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Subject: [std-proposals] A novel way to SIMD library
From: kate (schwaa_at_[hidden])
Date: 2020-05-16 06:01:21

Hi there.

I'd like to share with you a spirit about building SIMD library. I
created a post
on the reddit and some readers said that it could be a viable
replacement for the
existing SIMD proposal. I am not an expert on that so I'd like to know
if you think it
really deserves a proposal.

There are already tons of SIMD libraries, which usually export user-friendly
interfaces by wrapping underlying messy SIMD intrinsics. But I found a
novel approach
to implement similar interfaces. The idea is very simple: unroll the
loops introduced
by vector operations at compile time and leave the rest work, i.e.
generating code using
SIMD instructions, to compilers. Then the vectorization  is done. It
relies on compilers'
optimization ability to generate vectorized instructions from unrolled
code. For modern
compiler, it's should be easy.

A simple benchmark showed that code vectorized by this way had
performance similar
to those using intrinsics.

Its simplicity brings some significant advantages over those traditional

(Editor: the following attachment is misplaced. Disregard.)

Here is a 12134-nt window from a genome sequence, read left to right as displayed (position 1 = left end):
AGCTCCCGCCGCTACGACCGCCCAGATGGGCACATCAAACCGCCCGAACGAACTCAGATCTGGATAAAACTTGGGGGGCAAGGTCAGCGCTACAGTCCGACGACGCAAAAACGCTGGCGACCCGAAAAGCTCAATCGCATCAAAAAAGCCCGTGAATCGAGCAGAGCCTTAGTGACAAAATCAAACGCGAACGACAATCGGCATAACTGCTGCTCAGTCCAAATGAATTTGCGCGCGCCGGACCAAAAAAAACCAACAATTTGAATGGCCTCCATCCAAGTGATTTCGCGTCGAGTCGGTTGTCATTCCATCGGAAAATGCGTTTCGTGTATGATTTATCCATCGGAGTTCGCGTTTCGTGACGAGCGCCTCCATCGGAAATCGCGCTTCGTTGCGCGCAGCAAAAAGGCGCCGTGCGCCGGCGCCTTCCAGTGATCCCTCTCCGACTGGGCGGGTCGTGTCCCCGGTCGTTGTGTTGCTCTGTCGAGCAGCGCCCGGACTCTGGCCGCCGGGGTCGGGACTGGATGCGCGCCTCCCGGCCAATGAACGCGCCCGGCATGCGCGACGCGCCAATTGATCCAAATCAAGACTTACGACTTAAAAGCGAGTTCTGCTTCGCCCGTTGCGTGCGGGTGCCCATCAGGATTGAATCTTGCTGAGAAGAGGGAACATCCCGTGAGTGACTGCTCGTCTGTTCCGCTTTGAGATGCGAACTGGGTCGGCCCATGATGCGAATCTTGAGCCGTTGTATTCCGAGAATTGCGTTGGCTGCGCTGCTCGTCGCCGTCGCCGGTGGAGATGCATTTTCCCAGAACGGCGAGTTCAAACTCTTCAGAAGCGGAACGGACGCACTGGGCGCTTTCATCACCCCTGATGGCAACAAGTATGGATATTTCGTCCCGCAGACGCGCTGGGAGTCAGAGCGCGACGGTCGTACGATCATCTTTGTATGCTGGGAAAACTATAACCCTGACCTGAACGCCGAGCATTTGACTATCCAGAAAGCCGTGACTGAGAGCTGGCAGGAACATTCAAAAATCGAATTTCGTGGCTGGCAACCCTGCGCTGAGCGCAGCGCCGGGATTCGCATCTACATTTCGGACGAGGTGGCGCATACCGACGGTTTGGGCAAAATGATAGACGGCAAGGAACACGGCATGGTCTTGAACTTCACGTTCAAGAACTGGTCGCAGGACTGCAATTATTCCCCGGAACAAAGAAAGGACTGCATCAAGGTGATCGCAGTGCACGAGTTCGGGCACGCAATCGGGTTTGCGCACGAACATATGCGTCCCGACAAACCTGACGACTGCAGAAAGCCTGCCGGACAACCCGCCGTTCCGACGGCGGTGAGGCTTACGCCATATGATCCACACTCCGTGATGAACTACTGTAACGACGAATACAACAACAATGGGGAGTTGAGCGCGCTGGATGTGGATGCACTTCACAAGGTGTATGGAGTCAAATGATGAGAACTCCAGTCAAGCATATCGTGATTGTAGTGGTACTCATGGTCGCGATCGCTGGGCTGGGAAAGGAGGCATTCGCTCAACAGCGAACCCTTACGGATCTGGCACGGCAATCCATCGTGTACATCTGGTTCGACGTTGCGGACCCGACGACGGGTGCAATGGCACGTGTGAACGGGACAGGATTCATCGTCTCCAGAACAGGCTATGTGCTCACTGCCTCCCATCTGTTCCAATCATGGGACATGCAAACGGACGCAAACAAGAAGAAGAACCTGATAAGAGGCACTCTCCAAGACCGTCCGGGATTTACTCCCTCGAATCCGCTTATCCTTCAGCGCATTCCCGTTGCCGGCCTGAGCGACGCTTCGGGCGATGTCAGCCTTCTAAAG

1) Easy to be implemented and standardized. All it needs are template
tricks. Unrolling
can be realized using parameter pack expansion, while user-friendly
interfaces depend on
template functions and operator overloading. Neither intrinsics nor
extra library are required.

2) Portability. Since no intrinsics are required, it can be used on
various platforms.

3) Evolving efficiency. As compilers are constantly improved, the work
falling on them
will be done better and better.

4) Never out of date. Every few years, CPU vendors will add a batch of
new SIMD instructions.
The library built in this way need no modifications, because the
compilers will adapt them
to these changes and generate more efficient code.

But it does have shortcomings. Experiments show that:

1) Performance varies across compilers. Different compilers generated
code of different
performance. And Clang behaved better than GCC.

2) It doesn't help much with simple code, as compilers have already
optimized them very well.

If this method becomes more mainstream, it will incentivise compilers
and CPU vendors to
ensure the best SIMD instructions for each architecture are used for
various transforms on
homogeneous of contiguous data, which will only strength this
technique's efficacy.

That's all about it. I'm looking forward to your comments.

Reddit Post:

A simple and incomplete implementation:

Yours Sincerely,
Zhang Zhang

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